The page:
I’m very fortunate to be in the position where I am able to get involved in a number of professional activities – committee work, presenting at conferences, publishing articles etc. I really enjoy these activities and like to be involved in the profession both for my own personal development and to help others; it can be very rewarding.

However, sometimes you have to say no to things. It might be something that you don’t feel capable of doing (or you know someone else could do a far better job); it might be that it’s something you’re not as passionate about as your other commitments (or maybe even something you don’t agree with or have ethical issues with); or it may simply be that you can’t fit everything in. Laura wrote an excellent post recently about prioritising activities and finding time for yourself – something I have recently come to realise is incredibly important. I’ve had to think recently about my priorities to help me manage my time effectively and ensure I have time to do the activities which are important to me, and I thought I’d reflect on this process.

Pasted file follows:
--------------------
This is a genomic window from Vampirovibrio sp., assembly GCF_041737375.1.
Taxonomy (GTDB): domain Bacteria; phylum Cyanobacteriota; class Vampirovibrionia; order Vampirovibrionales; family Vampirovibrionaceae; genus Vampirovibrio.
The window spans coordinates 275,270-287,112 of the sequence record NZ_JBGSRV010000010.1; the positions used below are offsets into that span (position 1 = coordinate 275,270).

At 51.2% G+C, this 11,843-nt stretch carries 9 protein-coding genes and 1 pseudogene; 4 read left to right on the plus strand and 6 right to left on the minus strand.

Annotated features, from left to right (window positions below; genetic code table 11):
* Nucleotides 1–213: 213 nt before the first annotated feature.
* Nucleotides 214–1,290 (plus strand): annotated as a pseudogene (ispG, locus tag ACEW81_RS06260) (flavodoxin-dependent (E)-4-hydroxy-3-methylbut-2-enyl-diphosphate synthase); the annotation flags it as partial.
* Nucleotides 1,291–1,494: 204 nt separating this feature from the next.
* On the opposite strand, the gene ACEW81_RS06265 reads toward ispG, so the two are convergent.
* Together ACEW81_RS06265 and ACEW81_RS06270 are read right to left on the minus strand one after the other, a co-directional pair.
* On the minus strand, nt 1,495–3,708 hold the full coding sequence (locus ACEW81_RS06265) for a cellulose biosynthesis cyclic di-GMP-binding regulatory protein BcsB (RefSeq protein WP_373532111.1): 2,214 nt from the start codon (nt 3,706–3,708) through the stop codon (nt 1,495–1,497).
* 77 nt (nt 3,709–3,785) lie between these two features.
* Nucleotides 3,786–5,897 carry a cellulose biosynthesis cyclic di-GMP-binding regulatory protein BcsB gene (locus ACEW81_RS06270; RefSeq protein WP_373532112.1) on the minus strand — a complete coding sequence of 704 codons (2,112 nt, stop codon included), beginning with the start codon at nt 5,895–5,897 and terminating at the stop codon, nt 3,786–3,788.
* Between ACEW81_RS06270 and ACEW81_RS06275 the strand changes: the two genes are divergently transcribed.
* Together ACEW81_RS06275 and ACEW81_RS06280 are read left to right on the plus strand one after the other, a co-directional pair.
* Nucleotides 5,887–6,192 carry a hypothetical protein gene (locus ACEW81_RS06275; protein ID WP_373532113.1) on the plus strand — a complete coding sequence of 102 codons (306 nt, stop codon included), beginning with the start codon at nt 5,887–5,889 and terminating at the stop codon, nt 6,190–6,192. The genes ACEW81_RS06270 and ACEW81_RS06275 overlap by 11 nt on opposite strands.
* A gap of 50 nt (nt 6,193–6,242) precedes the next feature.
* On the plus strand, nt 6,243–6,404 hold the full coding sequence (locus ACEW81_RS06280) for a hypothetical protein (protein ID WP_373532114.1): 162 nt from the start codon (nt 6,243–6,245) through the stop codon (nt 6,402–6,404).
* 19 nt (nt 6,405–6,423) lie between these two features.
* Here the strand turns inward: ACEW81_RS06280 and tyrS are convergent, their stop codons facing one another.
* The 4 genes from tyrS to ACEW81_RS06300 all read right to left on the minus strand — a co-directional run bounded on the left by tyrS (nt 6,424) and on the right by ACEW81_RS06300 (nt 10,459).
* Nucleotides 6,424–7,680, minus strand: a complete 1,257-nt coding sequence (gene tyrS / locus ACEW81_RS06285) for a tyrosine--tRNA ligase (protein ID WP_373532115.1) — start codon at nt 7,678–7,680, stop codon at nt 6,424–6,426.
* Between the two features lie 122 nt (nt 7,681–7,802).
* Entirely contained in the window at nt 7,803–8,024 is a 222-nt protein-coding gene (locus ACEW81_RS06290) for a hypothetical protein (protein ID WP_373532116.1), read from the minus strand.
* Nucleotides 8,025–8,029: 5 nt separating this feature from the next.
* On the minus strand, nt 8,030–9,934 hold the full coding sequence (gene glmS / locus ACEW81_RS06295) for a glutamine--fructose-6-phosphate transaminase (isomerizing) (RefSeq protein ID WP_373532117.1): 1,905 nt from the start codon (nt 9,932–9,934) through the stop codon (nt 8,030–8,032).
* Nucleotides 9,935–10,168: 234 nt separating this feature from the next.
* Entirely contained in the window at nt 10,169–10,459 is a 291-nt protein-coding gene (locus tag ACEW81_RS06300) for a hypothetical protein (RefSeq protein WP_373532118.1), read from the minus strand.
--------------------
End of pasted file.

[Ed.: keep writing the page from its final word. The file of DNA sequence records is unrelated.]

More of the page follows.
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As a personal member of both CILIP (Chartered Institute of Library and Information Professionals) based in the UK, and ALA (American Library Association) based in the US, and being involved in a CILIP branch committee and a group committee, I’m always interested to find out about what the professional organisations do and how I, as a member, can keep up-to-date and get involved where appropriate.

So when the opportunity to attend ALA’s first Virtual Town Hall, an online webinar, I was interested to find out more and signed up. I’m a relatively new ALA member so I don’t know much about the structure of ALA yet and I’m still learning about the different groups and round tables, but I thought this would be a good opportunity to find out more about central ALA issues and some of the priorities of the organisation.

It happened tonight (I’m writing this as it happens!) and I am so impressed that I wanted to share some thoughts about the organisation of the session and something we can maybe bear in mind for similar CILIP events. Read the rest of this entry »